Few societies in the world have been so positively transformed by the economic opportunities arising from globalisation as Ireland. Countries get rich from trading, and small countries get rich quicker when they can escape the limitations of their own small domestic market by trading with the rest of the world and getting their message heard beyond their borders.

The heyday of globalisation has been from 1990 to now, although things are changing with trade wars, nativism and protectionism. Countries like Ireland have a lot to lose if the world gets smaller.

If you look at the enormous social uplift that has been achieved in Ireland since 1990 – in education, health, longevity – most of it can be put down to having new trading opportunities.

The facts are pretty stark. When we were closed off, Ireland recorded the slowest per capital income growth of any European country between 1910 and 1970. We were just about keeping up with the United Kingdom – then a country in serious decline. In the 1980s, Ireland’s lamentable performance continued, evidenced most starkly by another surge in emigration.

Then things turned around. As we opened up to the world, the economy started to tick. From having had the slowest income per capital growth in Europe from 1910 to 1970, we have delivered by far the highest growth from 1990 to now, outstripping the rest by a factor of two. Ireland’s income per head grew twice as fast as the EU average during the period of globalisation.

Social progress

Economic growth in itself is not the objective of economic policy. In fact in modern economics, there is a weakness for seeing economic growth as the be-all-and-end-all. It is not; but growth is a gift that facilitates social progress.

Economic growth provides the resources to achieve other goals. Growth running twice as fast as that of your neighbours allows you to catch up in so many areas.

Economic growth has allowed life to improve dramatically in Ireland for the vast majority of people. This is probably best captured by the fact that based on the comprehensive UN Human Development Index, Ireland has surged from being the 24th most developed nation in the world in 1990 to the fourth most developed today.

This week we learned that Ireland is ranked in second place in the Good Country Index. The index of 153 countries measures what each contributes to the “common good of humanity and what it takes away, relative to its size”. A country’s placing on the list is determined by its contribution in a range of categories – science and technology, culture, international peace and security, world order, planet and climate, prosperity and equality, and health and wellbeing.

Globalisation has facilitated growth, which allowed other development objectives to be achieved, as captured in the UN Human Development Index. At the same time, it has allowed the country to develop “soft power” and project that power on to the rest of the world, as captured in this “common good” indicator. All this stems from open markets for trade, talent and capital.

The economy can’t grow unless we are selling more to more people who are prepared to pay more for it. In short, nothing happens commercially until something gets sold. Selling is the commercial spark from which so much else flows. Despite being regularly pilloried, the humble salesman is the essential alchemist that makes the modern economy tick.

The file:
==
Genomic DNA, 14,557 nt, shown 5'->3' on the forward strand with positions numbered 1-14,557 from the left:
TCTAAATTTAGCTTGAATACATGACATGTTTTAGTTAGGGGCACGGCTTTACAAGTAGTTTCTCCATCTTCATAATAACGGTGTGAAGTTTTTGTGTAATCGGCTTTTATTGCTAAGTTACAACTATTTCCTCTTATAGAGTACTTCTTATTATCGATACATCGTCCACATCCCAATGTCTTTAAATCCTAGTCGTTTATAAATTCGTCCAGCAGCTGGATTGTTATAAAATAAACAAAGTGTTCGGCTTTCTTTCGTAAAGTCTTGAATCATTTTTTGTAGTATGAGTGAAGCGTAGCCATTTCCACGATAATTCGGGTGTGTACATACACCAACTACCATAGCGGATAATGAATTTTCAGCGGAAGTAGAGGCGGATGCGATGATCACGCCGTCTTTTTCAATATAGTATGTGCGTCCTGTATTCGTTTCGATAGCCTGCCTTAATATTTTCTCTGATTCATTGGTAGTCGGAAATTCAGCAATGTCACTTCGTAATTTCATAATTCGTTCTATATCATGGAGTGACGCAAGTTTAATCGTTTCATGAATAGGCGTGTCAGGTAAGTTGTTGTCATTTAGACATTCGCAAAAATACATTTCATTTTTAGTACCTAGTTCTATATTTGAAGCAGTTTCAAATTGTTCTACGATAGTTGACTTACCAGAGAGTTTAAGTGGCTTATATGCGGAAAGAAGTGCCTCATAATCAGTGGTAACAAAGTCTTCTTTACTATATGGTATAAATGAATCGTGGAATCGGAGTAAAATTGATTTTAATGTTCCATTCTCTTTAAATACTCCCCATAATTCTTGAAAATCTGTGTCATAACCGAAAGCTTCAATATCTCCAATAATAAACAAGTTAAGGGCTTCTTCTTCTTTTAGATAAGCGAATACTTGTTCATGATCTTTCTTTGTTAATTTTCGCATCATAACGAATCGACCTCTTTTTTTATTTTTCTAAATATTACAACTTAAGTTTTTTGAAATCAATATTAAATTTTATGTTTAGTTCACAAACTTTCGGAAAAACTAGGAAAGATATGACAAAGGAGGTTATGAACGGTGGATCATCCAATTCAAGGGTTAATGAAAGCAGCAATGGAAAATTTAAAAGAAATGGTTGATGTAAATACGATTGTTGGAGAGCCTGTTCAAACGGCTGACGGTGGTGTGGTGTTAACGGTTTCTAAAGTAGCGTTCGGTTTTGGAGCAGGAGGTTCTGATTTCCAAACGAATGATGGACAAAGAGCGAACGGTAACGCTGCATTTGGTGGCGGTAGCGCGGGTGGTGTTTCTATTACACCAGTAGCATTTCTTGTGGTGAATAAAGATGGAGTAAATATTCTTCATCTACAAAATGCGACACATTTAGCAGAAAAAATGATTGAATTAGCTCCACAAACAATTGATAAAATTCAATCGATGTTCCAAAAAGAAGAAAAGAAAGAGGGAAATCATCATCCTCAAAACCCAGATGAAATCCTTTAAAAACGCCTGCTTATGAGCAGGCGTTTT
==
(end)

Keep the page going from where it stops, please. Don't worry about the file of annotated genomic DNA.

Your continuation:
If a country has stuff to sell, in a big open market, then we are half way there. This is why globalisation has been crucial for small countries such as Ireland, Denmark, Finland, Thailand, South Korea, New Zealand, Austria and the like. The salespeople of these countries are the unsung heroes.

Now globalisation is threatened not just by Brexit’s antics with the European Union and Donald Trump’s antics with China but by what the Economistmagazine last week called “slowbalisation”.

Global integration

Slowbalisation suggests that the process of global integration is moving into reverse. During the heyday of 1990 to 2010, globalisation was driven by falling transport costs as oil prices fell, production of ships and planes expanded, the costs of telecoms dropped virtually to zero, tariffs were slashed and companies set up all over the world to be closer to the big new markets.

And of course immigration surged.

For example, from having had practically no immigrants to speak of in 1990, Ireland now has a higher percentage of foreign-born citizens than the UK. Last year, 54,000 new immigrants arrived in Ireland. That’s 1.14 per cent of the total population.

Brexit Britain took in 26 per cent fewer as a proportion of population. Italy took in 0.5 per cent of its population as new immigrants – less than half the Irish proportion.

Globally, since 2010, these trends towards more integration have slowed and the reaction against them, as seen in the growth of populist parties, has increased dramatically.

One in four Europeans today casts their ballot for populists of one stripe or another. Since 1998, when populist parties commanded a mere 7 per cent of votes across the continent, support for populists has surged to over 25 per cent – predominantly on the far right of the political spectrum.

Today, the number of Europeans living under governments with a populist in cabinet has increased more than 13-fold, from 12.5 million in 1998 to 170.2 million now.

This is all a threat to Ireland because we have done so well from being able to transcend the limitations of geography. Inward investment has continued significantly and, although global trade has never been more integrated, there is now a very real threat. If tariff wars resume, if China goes into reverse, if nativist urges driven by inequality translate into global protectionism, then this could all go into reverse.